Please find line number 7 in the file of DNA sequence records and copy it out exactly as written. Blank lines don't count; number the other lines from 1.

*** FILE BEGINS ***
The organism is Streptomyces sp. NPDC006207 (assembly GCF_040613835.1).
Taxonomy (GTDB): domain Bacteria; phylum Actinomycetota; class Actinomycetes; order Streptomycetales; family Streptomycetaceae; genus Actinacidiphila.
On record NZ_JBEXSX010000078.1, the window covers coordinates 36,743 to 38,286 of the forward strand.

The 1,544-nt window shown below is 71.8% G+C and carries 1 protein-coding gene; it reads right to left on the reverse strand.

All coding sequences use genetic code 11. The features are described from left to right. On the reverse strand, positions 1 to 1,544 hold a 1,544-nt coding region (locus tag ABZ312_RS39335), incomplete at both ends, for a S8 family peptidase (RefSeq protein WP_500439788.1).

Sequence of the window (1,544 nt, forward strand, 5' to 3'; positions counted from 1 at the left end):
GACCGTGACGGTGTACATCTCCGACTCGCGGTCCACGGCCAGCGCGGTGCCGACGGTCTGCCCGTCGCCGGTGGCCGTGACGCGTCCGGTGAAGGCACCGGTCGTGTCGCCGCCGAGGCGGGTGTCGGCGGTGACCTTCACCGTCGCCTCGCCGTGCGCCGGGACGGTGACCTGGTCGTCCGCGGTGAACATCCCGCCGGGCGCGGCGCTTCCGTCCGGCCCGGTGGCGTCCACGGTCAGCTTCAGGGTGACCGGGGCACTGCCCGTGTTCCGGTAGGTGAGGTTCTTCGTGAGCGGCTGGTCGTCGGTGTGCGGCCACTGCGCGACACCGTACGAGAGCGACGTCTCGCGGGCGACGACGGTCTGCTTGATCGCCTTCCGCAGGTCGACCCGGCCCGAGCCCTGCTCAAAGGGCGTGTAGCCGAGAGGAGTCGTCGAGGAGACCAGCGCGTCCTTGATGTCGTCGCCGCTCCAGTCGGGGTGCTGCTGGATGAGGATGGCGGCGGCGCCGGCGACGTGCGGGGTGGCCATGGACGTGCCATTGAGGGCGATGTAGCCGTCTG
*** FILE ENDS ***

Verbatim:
GACCGTGACGGTGTACATCTCCGACTCGCGGTCCACGGCCAGCGCGGTGCCGACGGTCTGCCCGTCGCCGGTGGCCGTGACGCGTCCGGTGAAGGCACCGGTCGTGTCGCCGCCGAGGCGGGTGTCGGCGGTGACCTTCACCGTCGCCTCGCCGTGCGCCGGGACGGTGACCTGGTCGTCCGCGGTGAACATCCCGCCGGGCGCGGCGCTTCCGTCCGGCCCGGTGGCGTCCACGGTCAGCTTCAGGGTGACCGGGGCACTGCCCGTGTTCCGGTAGGTGAGGTTCTTCGTGAGCGGCTGGTCGTCGGTGTGCGGCCACTGCGCGACACCGTACGAGAGCGACGTCTCGCGGGCGACGACGGTCTGCTTGATCGCCTTCCGCAGGTCGACCCGGCCCGAGCCCTGCTCAAAGGGCGTGTAGCCGAGAGGAGTCGTCGAGGAGACCAGCGCGTCCTTGATGTCGTCGCCGCTCCAGTCGGGGTGCTGCTGGATGAGGATGGCGGCGGCGCCGGCGACGTGCGGGGTGGCCATGGACGTGCCATTGAGGGCGATGTAGCCGTCTG